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2/28/2006

SHOPPING AT THE DOCK

Seth Godin (follicle-challenged marketing guru majoring on new media) wrote this recently:

Had shark for dinner last night. $10 a pound and totally worth it. Really fresh and delicious.

The fisherman, of course, was lucky to make a buck a pound. And all those middlemen added little in terms of value (they cut it, of course, and kept it cool, and allowed me to buy it midday, but they also added several days to the process of getting it from the dock to me).

What if the fisherman had my preferences and just let me know when he had a good haul? I could meet his truck at Union Square and buy direct, fresh, for $5.

Twice as efficient, twice as fresh.

No, of course it's not going to happen soon, because fishermen like being fishermen and don't want to deal with all of these hassles.

But the new middlemen are going to be a lot more efficient than the old ones!

{Read his whole post here.)


This only confirms my belief that there are other ways, more efficient ways to get music to people - and sell music to people - than handing a boatload of songs off to a label, who then hands them off to a distribution company, who then hands them off to bookstores and sub/independent distributors who then put them on a physical or digital shelf to wait for purchase. The fisherman gets 8% (before his expenses and after recouping the cost of the boat's gas and the store's electric bill) and everyone else in the distribution chain splits the other 92%. And of course this is fair since, like fishermen, most musicians don't want the hassles of doing anything other than being musicians.

And stores, labels and distributors won't go away anytime soon and shouldn't but still I'm thinking: How many people would be willing to just meet me seaside and pay $10 or less for the same catch going for $16 in stores? Better yet, how many want to ride on the boat and watch the fish get reeled in?

We'll see.

5 Comments:

Blogger GrovesFan said...

Sign me up! I'd gladly pay for the "boat ride" and the fare to the corner to get the tunes if it meant I'd continue to be challenged spiritually and intellectually (admittedly not a difficult thing to do most days) by the likes of you.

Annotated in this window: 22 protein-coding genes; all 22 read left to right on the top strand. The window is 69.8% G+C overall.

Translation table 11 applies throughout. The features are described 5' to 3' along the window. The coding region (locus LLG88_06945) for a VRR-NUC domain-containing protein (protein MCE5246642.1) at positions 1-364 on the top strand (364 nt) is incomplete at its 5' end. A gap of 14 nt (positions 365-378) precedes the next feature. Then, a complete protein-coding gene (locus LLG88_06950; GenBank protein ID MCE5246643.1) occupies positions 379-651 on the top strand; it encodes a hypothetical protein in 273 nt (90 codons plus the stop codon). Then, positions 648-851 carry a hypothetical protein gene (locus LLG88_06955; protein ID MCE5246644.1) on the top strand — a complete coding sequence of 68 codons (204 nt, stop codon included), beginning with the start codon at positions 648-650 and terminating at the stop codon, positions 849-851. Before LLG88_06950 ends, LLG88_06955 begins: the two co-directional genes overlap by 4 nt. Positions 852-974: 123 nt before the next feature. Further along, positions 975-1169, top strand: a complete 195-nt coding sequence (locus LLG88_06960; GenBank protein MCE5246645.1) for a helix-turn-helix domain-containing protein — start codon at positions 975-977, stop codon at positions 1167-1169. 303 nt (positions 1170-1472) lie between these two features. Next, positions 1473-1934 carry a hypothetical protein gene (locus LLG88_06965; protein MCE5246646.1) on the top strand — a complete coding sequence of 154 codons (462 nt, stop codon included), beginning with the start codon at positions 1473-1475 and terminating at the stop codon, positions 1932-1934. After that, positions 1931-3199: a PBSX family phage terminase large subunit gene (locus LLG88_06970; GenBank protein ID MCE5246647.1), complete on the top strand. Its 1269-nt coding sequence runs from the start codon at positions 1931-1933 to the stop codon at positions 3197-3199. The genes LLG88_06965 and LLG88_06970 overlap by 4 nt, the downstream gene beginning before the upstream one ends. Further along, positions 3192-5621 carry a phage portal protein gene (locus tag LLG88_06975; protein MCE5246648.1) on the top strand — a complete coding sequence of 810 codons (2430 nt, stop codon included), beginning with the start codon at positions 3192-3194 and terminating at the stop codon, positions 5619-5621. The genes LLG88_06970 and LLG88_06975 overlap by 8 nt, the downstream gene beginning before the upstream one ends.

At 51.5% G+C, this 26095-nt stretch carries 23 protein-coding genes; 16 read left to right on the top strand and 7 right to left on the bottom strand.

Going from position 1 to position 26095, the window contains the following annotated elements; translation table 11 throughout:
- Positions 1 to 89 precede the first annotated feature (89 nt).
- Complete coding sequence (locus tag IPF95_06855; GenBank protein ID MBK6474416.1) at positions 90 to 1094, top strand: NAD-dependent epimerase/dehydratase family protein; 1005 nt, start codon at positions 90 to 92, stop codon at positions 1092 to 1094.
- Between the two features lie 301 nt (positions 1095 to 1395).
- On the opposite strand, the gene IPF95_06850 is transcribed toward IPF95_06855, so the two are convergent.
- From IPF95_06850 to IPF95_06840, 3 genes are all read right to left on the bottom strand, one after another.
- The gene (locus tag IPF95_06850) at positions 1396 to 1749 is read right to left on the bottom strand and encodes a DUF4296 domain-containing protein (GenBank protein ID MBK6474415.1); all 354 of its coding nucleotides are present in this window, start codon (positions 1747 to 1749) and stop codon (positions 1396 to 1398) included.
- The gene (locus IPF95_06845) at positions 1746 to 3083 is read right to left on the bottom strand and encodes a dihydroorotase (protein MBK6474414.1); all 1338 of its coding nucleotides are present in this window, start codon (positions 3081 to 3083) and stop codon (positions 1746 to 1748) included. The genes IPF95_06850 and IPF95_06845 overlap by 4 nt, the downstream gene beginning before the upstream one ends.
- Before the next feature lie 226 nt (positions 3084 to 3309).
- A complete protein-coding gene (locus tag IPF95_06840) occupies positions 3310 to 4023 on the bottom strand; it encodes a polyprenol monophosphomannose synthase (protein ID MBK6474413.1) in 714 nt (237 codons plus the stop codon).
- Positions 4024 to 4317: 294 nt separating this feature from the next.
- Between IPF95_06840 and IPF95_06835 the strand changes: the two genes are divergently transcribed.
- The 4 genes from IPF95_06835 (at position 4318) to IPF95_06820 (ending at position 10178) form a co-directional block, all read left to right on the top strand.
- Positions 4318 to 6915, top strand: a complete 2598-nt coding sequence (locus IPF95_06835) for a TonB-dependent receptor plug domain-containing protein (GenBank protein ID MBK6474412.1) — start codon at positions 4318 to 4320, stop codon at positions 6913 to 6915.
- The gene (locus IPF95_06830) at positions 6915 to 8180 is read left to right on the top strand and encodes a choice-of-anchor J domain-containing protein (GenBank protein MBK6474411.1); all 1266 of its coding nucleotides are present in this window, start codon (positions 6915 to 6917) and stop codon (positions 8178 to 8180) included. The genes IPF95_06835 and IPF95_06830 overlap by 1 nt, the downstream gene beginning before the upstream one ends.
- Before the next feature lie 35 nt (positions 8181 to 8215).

Fresh music. Let me at it.

Beth

2/28/2006  
Blogger Liz Jennings said...

It's interesting that you post this particular blog. I've been enjoying your blog for some time now.

I'm an audio engineer working for a non-profit institution that rents out a studio for radio broadcasts, and just yesterday I was engineering for an interiew about Tune Core. It's business model is based on what you're proposing. It's on the web, tunecore.com. Perhaps I'm overstepping my bounds as a commentor, but it may be worth checking out.

2/28/2006  
Blogger Ichabod's Fortune said...

I am a *huge* fan of the online music model. I do feel that it's the future of the music industry. I like that you can take fans on the journey with you as you write and produce. I record at home on my laptop, and I personally like to post "beta" builds of my music and leave it out there for people to comment on. What do they like about it, what do they hate about it? I also like to challenge people to take my stuff, add a track to it and send it back to me. Many times it's something that I don't use, but from time to time they hit on something that I never would have considered that take a song in a different direction.

Many people are concerned about the financial viability of offering much of your music free online, but I don't think that it's much of an issue. When people feel that they've been a part of the journey in the completion of an album, then they're very likely to drop $10 on your website to get an shiny official copy. (That or pay $1 per song for a compressed version.) You may never sell as many copies as you would with national distribution and nation-wide radio play, but if you're keeping 70% of the sale price instead of 5% it's much easier to actually *make* money.

I feel that the entire entertainment industry is moving towards an online model. You can already see the television industry (on all those Tivos and Video iPods) and the video game industry (on Valve's Steam, Xbox Live Arcade, and Gametap) preparing themselves for a online distribution model that completely gets rid of the middleman and greatly increases profit.

Well, I could go on all day with this, but suffice to say that I support this idea. I'd be first in line to download, listen, critique, and even *pay* for music available only online.

2/28/2006  
Anonymous Anonymous said...

You inital release of white flag for $5 was genious...why not just press an extra 10,000 on the side and keep em in the garage and let your kids start a "small business"?

I like the way this is going, it would also help out us indies. without sex appeal we can't get a meeting, sadly even in the christian scene

2/28/2006  
Blogger holyteach said...

I recently wrote a long essay about very nearly this topic, and I reference your "You Don't Need Nashville" entries, as well. You might find it interesting reading: Music Piracy and the RIAA

Also, as a computer science teacher and sometimes web developer whose blog is the number one hit on Google for my own name, I've got some "web rank" suggestions, too. Email me (my address is on the 'contact' page of my site) if you'd like to talk about it.

3/01/2006  

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